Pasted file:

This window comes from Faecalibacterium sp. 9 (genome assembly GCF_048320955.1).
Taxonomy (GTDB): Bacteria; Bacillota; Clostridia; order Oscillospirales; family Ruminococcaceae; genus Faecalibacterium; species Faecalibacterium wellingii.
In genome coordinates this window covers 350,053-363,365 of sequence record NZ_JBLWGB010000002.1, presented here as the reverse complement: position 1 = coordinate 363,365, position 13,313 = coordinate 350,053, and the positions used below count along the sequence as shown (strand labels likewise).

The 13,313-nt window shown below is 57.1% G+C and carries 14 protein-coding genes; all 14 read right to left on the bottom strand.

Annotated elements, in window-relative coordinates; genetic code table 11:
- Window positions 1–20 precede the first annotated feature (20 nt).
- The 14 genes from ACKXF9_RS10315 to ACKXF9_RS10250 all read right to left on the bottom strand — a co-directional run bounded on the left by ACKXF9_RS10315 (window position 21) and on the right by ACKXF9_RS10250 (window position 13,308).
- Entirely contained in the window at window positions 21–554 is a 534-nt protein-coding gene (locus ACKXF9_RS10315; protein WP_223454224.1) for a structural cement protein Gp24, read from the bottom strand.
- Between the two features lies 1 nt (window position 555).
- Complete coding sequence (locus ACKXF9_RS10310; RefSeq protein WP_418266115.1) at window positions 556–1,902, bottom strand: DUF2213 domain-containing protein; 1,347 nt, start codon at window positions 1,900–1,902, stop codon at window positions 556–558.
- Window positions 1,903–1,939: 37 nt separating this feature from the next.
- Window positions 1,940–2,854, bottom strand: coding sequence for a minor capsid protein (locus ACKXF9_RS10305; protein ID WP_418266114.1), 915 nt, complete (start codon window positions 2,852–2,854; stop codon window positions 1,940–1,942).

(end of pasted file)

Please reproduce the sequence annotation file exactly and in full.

This window comes from Faecalibacterium sp. 9 (genome assembly GCF_048320955.1).
Taxonomy (GTDB): Bacteria; Bacillota; Clostridia; order Oscillospirales; family Ruminococcaceae; genus Faecalibacterium; species Faecalibacterium wellingii.
In genome coordinates this window covers 350,053-363,365 of sequence record NZ_JBLWGB010000002.1, presented here as the reverse complement: position 1 = coordinate 363,365, position 13,313 = coordinate 350,053, and the positions used below count along the sequence as shown (strand labels likewise).

The 13,313-nt window shown below is 57.1% G+C and carries 14 protein-coding genes; all 14 read right to left on the bottom strand.

Annotated elements, in window-relative coordinates; genetic code table 11:
- Window positions 1–20 precede the first annotated feature (20 nt).
- The 14 genes from ACKXF9_RS10315 to ACKXF9_RS10250 all read right to left on the bottom strand — a co-directional run bounded on the left by ACKXF9_RS10315 (window position 21) and on the right by ACKXF9_RS10250 (window position 13,308).
- Entirely contained in the window at window positions 21–554 is a 534-nt protein-coding gene (locus ACKXF9_RS10315; protein WP_223454224.1) for a structural cement protein Gp24, read from the bottom strand.
- Between the two features lies 1 nt (window position 555).
- Complete coding sequence (locus ACKXF9_RS10310; RefSeq protein WP_418266115.1) at window positions 556–1,902, bottom strand: DUF2213 domain-containing protein; 1,347 nt, start codon at window positions 1,900–1,902, stop codon at window positions 556–558.
- Window positions 1,903–1,939: 37 nt separating this feature from the next.
- Window positions 1,940–2,854, bottom strand: coding sequence for a minor capsid protein (locus ACKXF9_RS10305; protein ID WP_418266114.1), 915 nt, complete (start codon window positions 2,852–2,854; stop codon window positions 1,940–1,942).